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How far down is "below"?

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Re: How far down is "below"?

Postby Hairyloon » Thu Aug 10, 2017 9:41 am

atticus wrote:How deep below ground was your wall before you demolished it?

Was not my wall, that was regarding the chap in Manchester.

Are you seriously thinking that a services cable can be a mineral seam?

Are you suggesting that copper is not a valuable mineral? If the right is to "take minerals from below the ground", then how does a line of copper fall outside of that definition?
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Re: How far down is "below"?

Postby dls » Thu Aug 10, 2017 10:44 am

Because it is very possible that it does not become 'land' legally when laid.
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Re: How far down is "below"?

Postby theycantdothat » Sat Aug 19, 2017 8:29 pm

I do not know if there is a legal definition of what a mineral is, but whatever it is, in the context of mineral rights it surely has to be something which is naturally in the land and there in sufficient quantity to be worth exploiting. Service media clearly have to be excluded.
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Re: How far down is "below"?

Postby Millbrook2 » Sun Aug 20, 2017 1:20 pm

Hairyloon wrote:
atticus wrote:How deep below ground was your wall before you demolished it?

Was not my wall, that was regarding the chap in Manchester.

Are you seriously thinking that a services cable can be a mineral seam?

Are you suggesting that copper is not a valuable mineral? If the right is to "take minerals from below the ground", then how does a line of copper fall outside of that definition?


Because refined copper in the form of a service cable is not a mineral in the sense being discussed
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Re: How far down is "below"?

Postby atticus » Sun Aug 20, 2017 1:24 pm

+1
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Re: How far down is "below"?

Postby tph » Sun Aug 20, 2017 4:25 pm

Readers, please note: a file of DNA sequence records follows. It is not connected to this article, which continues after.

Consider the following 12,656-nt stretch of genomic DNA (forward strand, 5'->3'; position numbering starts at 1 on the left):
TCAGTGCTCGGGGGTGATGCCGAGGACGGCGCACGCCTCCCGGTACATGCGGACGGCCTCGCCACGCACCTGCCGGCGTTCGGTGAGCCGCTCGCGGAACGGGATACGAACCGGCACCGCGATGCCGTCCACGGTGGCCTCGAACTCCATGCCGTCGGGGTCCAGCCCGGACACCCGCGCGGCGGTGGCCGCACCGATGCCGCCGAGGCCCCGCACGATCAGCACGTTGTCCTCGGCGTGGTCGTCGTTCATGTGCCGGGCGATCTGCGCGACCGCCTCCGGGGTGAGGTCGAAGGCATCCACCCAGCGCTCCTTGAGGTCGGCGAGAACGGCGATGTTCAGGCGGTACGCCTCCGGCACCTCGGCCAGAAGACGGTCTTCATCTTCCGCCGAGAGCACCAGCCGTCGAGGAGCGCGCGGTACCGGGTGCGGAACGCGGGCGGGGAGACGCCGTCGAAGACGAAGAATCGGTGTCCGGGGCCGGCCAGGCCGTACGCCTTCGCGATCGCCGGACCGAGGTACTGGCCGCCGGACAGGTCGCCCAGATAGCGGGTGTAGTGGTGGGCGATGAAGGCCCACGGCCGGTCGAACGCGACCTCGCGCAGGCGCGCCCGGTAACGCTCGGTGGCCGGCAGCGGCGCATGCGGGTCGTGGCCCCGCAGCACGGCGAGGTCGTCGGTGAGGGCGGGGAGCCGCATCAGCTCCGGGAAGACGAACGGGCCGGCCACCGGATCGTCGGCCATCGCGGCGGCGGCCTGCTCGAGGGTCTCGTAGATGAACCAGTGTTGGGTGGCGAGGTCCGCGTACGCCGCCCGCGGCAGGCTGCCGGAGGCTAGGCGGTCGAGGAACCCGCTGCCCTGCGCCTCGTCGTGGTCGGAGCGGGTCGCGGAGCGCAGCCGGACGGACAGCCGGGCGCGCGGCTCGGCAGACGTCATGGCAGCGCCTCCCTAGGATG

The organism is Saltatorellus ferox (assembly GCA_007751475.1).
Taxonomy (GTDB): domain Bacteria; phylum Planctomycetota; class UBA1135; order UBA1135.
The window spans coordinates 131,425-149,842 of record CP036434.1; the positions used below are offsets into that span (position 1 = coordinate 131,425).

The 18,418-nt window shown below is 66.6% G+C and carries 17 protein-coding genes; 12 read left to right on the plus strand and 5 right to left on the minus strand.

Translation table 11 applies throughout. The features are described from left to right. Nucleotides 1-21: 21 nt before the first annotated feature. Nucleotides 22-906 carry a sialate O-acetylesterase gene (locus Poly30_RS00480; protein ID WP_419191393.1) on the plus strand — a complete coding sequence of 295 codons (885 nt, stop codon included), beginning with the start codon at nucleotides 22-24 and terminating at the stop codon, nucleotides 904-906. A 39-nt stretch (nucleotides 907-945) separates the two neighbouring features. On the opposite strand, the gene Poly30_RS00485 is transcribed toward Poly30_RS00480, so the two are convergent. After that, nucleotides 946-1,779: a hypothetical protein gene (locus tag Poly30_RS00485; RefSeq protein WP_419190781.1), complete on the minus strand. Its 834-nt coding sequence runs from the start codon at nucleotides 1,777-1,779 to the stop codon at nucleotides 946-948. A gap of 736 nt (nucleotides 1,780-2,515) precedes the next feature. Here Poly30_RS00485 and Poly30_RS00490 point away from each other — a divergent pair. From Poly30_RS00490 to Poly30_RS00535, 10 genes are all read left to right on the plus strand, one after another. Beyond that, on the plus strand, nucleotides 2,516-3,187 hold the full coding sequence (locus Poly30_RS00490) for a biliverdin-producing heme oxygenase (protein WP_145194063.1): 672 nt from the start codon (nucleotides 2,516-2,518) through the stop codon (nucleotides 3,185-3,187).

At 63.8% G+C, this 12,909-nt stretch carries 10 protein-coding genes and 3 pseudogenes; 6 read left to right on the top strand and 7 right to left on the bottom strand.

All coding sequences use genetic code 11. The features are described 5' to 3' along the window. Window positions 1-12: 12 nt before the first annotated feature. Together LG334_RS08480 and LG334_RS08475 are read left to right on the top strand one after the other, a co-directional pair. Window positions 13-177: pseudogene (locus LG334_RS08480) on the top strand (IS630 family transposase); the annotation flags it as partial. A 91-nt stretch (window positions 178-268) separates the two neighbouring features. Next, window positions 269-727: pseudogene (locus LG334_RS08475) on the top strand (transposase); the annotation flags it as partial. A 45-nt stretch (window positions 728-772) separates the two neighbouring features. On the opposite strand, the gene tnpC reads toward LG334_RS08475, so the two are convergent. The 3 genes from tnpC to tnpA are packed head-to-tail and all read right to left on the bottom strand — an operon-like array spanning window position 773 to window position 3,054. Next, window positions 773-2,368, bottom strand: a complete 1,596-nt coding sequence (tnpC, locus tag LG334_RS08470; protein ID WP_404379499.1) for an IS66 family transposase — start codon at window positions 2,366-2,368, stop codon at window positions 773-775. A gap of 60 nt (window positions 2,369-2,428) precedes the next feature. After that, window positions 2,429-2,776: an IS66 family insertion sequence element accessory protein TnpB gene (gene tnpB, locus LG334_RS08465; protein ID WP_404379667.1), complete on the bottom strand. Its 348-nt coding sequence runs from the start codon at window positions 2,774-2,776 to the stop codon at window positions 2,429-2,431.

Also a service cable is likely to be owned by a service company the taking of which without consent is likely to be an offence under various acts.
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Re: How far down is "below"?

Postby Hairyloon » Sun Aug 20, 2017 6:15 pm

Millbrook2 wrote:Because refined copper in the form of a service cable is not a mineral in the sense being discussed

A perfectly sound, common sense answer, but I should not need to tell you how rare a breed common sense is, and I don't believe that one can always rely on the law to have any: it tends to work with words and I cannot see anything in the words to make the distinction.

Perhaps copper was not the best example: a copper wire remains recognisable as a manufactured item for hundreds, if not thousands of years. But what about (for example) my old hammer, lost in the mud many years ago and now barely recognisable even as a lump of iron? Is it still mine? Give it a few more years and it will be no more than iron ore and even I can't see an argument as to why it is no more than minerals.

In which case, at what point does it stop being my hammer and become minerals subject to mining rights?
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Re: How far down is "below"?

Postby atticus » Sun Aug 20, 2017 6:49 pm

I am sure that your rusty lump of iron wil one day be the foundation of a hugely profitable mining operation.

I expect that is how Rio Tinto Zinc started out.
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Re: How far down is "below"?

Postby tph » Sun Aug 20, 2017 8:09 pm

The best definition of a mineral is perhaps that provided by the British Geological Society;

A mineral is a natural substance with distinctive chemical and physical properties, composition, and atomic structure. The definition of an economic mineral is broader, and includes minerals, metals, rocks and hydrocarbons (solid and liquid) that are extracted from the earth by mining, quarrying and pumping. Economic minerals are used in a wide range of applications related to construction, manufacturing, agriculture and energy supply.

The example of the hammer is not a good one either as it would not become a mineral.
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